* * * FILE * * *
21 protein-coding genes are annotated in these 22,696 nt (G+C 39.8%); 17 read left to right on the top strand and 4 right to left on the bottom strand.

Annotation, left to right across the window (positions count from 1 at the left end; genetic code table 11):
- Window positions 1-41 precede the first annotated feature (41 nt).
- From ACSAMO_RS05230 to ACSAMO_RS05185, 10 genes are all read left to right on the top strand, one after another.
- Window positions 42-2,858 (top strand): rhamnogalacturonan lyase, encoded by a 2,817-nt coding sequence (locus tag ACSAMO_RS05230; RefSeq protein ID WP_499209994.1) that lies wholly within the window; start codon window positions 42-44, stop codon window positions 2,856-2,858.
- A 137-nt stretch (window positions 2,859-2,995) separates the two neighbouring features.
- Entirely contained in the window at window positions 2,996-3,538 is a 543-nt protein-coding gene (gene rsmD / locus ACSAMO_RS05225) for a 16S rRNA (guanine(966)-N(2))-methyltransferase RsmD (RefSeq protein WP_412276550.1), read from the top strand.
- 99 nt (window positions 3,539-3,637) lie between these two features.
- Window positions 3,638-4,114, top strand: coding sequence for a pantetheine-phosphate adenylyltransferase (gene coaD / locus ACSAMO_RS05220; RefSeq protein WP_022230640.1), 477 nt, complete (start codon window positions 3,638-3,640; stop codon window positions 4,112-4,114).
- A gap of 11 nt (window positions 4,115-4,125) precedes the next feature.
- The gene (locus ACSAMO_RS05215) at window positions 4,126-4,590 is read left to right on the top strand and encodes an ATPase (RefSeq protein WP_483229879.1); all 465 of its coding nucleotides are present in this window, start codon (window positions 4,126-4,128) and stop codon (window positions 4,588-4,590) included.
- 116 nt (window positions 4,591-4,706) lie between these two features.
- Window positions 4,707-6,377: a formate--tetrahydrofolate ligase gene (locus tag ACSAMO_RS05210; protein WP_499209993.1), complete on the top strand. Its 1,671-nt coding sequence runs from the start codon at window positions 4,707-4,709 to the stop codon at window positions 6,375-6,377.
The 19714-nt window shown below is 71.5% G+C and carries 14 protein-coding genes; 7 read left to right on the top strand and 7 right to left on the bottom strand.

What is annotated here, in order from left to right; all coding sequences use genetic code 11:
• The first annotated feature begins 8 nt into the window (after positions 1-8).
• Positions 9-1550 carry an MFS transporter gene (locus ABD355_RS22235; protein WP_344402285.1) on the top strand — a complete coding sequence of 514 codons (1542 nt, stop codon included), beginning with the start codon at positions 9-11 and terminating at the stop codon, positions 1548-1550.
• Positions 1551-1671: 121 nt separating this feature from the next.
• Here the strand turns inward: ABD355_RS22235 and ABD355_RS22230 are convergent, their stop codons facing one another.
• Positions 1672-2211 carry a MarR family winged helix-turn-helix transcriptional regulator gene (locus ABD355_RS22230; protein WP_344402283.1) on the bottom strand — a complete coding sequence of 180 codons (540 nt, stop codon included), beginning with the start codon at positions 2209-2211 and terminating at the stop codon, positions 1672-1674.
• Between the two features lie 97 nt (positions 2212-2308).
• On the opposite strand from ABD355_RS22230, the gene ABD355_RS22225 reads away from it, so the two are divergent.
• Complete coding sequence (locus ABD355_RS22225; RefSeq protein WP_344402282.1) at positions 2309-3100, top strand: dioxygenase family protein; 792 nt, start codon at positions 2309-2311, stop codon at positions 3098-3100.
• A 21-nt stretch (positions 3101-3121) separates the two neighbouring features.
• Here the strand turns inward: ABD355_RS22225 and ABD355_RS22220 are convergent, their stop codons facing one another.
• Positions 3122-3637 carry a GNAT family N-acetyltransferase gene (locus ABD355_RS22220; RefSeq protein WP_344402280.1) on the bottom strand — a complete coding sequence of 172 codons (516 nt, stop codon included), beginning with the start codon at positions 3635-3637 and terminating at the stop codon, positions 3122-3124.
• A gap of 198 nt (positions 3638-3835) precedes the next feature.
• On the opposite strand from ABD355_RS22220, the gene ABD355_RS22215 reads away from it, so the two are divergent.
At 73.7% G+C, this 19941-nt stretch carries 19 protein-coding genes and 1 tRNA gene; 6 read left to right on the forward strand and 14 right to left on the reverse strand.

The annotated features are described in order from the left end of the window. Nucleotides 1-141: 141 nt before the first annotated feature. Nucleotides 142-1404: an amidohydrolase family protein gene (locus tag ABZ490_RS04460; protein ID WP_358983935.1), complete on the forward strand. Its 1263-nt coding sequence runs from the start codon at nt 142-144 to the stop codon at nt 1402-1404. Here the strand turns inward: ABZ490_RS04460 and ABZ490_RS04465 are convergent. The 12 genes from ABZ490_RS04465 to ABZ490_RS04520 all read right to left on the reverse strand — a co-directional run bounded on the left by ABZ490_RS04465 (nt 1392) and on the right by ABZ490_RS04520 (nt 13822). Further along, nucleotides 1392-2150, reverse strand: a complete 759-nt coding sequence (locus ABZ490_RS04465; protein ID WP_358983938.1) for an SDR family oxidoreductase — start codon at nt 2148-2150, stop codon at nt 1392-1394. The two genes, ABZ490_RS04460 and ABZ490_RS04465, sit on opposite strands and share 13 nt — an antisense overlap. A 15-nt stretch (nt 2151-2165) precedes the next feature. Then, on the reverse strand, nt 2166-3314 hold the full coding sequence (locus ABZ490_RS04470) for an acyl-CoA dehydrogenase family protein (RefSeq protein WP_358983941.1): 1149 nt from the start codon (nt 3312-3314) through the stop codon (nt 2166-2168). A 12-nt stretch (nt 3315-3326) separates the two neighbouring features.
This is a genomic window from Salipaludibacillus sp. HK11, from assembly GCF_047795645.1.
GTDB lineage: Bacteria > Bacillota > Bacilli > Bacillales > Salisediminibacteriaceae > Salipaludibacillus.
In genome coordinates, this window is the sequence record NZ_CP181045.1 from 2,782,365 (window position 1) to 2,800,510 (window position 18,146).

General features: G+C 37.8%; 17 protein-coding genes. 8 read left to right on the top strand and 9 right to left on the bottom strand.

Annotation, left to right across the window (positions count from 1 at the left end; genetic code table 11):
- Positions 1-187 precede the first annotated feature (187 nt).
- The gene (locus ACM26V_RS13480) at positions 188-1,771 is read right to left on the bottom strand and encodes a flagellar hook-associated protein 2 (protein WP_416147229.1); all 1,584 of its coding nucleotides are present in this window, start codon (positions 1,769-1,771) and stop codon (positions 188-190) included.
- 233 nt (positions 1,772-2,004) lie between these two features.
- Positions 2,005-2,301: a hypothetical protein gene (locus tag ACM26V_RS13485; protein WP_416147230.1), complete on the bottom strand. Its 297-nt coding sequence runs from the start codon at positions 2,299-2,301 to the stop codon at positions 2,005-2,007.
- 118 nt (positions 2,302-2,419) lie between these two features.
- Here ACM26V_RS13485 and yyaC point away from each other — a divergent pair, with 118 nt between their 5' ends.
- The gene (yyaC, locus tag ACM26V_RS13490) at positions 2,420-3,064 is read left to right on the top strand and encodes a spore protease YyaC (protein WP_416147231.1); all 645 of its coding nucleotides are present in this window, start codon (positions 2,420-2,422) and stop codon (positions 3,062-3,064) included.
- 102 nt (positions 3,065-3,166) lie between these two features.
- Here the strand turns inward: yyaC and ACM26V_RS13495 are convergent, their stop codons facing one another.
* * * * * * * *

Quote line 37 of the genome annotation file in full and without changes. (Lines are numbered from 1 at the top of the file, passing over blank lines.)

- The gene (locus ACM26V_RS13480) at positions 188-1,771 is read right to left on the bottom strand and encodes a flagellar hook-associated protein 2 (protein WP_416147229.1); all 1,584 of its coding nucleotides are present in this window, start codon (positions 1,769-1,771) and stop codon (positions 188-190) included.